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Gamma Theta Omega History

On January 15, 1908, at Howard University in Washington, D.C., a group of courageous, scholarly, and talented female student founded Alpha Kappa Alpha Sorority, Incorporate – the first Greek-letter organization for African-American women. They purposed the organization to foster sisterhood, promote scholarly achievement and serve others. Integral to the Sorority’s perpetuity is its unique combination of members who join either in collegiate or in graduate chapters – all of whom are dedicated to its ideals of service. Alpha Kappa Alpha Sorority, Incorporated has continued its growth over the years, taking root around the world.

On December 7, 1940, Gamma Theta Omega became the second graduate chapter to be chartered in the State of Florida.  Maude E. Brown, the Regional Director at that time, signed the chapter into existence. The newly formed chapter consisted of seven African American women from Tampa, Clearwater, and Bradenton – Edith Bennett Adams, Blanche Hamilton Curtis, Vivian Lester Henry, Dorothy L. Maxwell, Estelle Miles, Elouise Bailey Walker and Margaret L. Blake.  Vivian Henry served as the first Chapter President.  Gamma Theta Omega Chapter initiated three new members, Miriam Anderson, Vivian Griffin, and Willie B. Esturas on November 22, 1941. 

From its inception in 1940, the Gamma Theta Omega Chapter of Alpha Kappa Alpha Sorority, Incorporated became very active in serving the community.     Under the leadership of Margaret Blake Roach, the Chapter was the first to start the Sickle Cell Anemia project locally.   Other traditional community support which continued through the years includes: the Tampa Urban League, the National Association for the Advancement of Colored People, the National Council of Negro Women and the United Negro College Fund.


Keeping in step with the founding members’ ideals of scholarship and service, Gamma Theta Omega Chapter began to provide scholarships to African American college women.  The Chapter instituted the Fashionetta fundraising program in the 1950s, an Alpha Kappa Alpha Sorority, Incorporated trademarked program, strengthening the Chapter’s ability to provide the much needed scholastic financial support to the youth in the community. Funds were sent to young women attending historical black colleges such as Florida Agricultural & Mechanical College, Tuskegee Institute, Bethune Cookman College, and Hampton Normal and Agricultural Institute.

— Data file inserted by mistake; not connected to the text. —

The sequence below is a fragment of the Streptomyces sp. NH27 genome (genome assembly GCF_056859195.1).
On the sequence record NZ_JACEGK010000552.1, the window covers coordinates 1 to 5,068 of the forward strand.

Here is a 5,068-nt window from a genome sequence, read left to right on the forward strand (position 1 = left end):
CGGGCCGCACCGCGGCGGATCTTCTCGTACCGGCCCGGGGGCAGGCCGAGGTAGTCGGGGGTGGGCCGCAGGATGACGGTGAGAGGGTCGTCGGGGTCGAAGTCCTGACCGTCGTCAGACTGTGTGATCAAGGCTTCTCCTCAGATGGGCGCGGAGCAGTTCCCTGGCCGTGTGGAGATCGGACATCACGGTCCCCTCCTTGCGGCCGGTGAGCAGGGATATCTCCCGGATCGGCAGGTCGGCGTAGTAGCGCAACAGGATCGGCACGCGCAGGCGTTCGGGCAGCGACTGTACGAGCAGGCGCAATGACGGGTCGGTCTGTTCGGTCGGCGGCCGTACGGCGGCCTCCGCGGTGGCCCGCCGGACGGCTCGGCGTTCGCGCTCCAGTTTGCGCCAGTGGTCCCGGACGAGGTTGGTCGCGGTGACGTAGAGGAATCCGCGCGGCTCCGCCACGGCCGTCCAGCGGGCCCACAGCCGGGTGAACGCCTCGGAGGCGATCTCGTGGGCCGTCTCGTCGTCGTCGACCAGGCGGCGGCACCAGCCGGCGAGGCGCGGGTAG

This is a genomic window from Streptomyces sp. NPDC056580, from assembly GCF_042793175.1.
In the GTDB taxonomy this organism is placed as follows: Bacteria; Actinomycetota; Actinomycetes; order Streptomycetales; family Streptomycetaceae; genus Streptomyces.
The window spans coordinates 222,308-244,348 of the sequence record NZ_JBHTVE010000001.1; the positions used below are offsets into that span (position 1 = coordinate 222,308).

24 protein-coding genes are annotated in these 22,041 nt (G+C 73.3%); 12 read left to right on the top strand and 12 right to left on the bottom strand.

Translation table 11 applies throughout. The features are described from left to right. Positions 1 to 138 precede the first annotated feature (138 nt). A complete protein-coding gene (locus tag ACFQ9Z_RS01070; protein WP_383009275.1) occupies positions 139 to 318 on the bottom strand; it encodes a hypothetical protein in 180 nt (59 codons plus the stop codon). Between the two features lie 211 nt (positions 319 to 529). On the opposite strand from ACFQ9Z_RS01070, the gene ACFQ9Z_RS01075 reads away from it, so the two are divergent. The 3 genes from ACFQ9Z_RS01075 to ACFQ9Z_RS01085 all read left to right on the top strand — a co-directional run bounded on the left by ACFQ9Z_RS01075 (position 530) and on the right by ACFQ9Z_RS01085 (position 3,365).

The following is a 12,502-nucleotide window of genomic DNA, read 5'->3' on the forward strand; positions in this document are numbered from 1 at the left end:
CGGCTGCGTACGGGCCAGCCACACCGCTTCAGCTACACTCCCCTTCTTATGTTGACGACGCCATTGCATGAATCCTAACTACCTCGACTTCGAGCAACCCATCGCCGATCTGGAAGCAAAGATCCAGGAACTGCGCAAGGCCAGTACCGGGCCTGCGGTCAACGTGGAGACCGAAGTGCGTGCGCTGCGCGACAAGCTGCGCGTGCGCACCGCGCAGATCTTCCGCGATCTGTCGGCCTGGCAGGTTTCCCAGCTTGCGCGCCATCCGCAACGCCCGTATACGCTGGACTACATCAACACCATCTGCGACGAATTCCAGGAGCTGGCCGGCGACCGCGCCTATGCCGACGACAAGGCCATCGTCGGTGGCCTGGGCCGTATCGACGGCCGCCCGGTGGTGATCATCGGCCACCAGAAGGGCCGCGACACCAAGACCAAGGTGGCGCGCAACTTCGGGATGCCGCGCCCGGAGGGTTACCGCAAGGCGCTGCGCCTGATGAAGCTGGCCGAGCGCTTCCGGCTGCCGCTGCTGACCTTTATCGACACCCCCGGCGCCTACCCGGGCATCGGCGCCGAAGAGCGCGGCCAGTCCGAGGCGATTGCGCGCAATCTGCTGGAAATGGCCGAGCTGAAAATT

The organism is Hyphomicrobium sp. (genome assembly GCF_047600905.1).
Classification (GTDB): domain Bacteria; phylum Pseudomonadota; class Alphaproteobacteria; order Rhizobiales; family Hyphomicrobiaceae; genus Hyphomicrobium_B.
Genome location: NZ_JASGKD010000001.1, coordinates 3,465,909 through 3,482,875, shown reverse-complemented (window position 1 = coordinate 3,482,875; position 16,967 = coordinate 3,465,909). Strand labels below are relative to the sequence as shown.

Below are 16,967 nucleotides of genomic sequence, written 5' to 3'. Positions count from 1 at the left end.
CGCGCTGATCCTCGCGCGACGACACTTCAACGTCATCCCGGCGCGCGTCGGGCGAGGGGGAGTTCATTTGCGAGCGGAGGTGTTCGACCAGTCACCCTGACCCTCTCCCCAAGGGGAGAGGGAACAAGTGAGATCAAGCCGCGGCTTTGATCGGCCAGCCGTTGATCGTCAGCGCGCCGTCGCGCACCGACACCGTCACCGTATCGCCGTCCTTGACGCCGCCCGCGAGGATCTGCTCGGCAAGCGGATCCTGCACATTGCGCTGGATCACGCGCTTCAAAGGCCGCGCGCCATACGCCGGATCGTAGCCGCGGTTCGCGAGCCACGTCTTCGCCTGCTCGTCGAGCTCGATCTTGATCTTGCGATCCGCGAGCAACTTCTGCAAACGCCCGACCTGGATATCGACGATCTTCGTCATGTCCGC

During the early 1960's, Gamma Theta Omega Chapter shifted its emphasis from providing scholarships to mainly college women and began awarding scholarships to outstanding high school students. In 1967, the Miss Teenage Tampa Scholarship Pageant (MTAT) replaced the local Fashionetta Program. The MTAT Scholarship Pageant supported the Chapter’s increased focus on promoting high scholastic standards and provided a platform for college bound young ladies to present their talents.  Lucille N. Franklin served as the inaugural chairman and Gwendolyn White was the first winner.  The MTAT Scholarship Pageant has since become a community showcase event.

The decade of the 1970's witnessed a dramatic increase in community service projects. Assistance, once exclusively for migrant families in the Ruskin and Wimauma, was extended to the Thonotosassa area.  The Chapter’s Christmas Senior Dinner and toy give-away projects became routine. The Chapter expanded its commitment to youth by supporting Saturday's Children Inc., a program dedicated to exposing children to the fine arts, under the leadership of several members such as Mogul Dupree and Sybil Barnes.  In 1977, in partnership with WTVT Television Station, the Tampa Housing Authority and Chevron Oil, Gamma Theta Omega Chapter hosted its first Health Fair, serving the public housing residents of Central Park Village, West Tampa and College Hill Homes.  Gamma Theta Omega Chapter also sponsored a Progress Village Little League Softball Team in 1978.   Gamma Theta Omega Chapter has achieved a number of milestones.  In 1978, the Chapter reached a membership of 100 strong and, in the same year, served as the host to the South Atlantic Regional Silver Anniversary Conference of Alpha Kappa Alpha Sorority, Incorporated.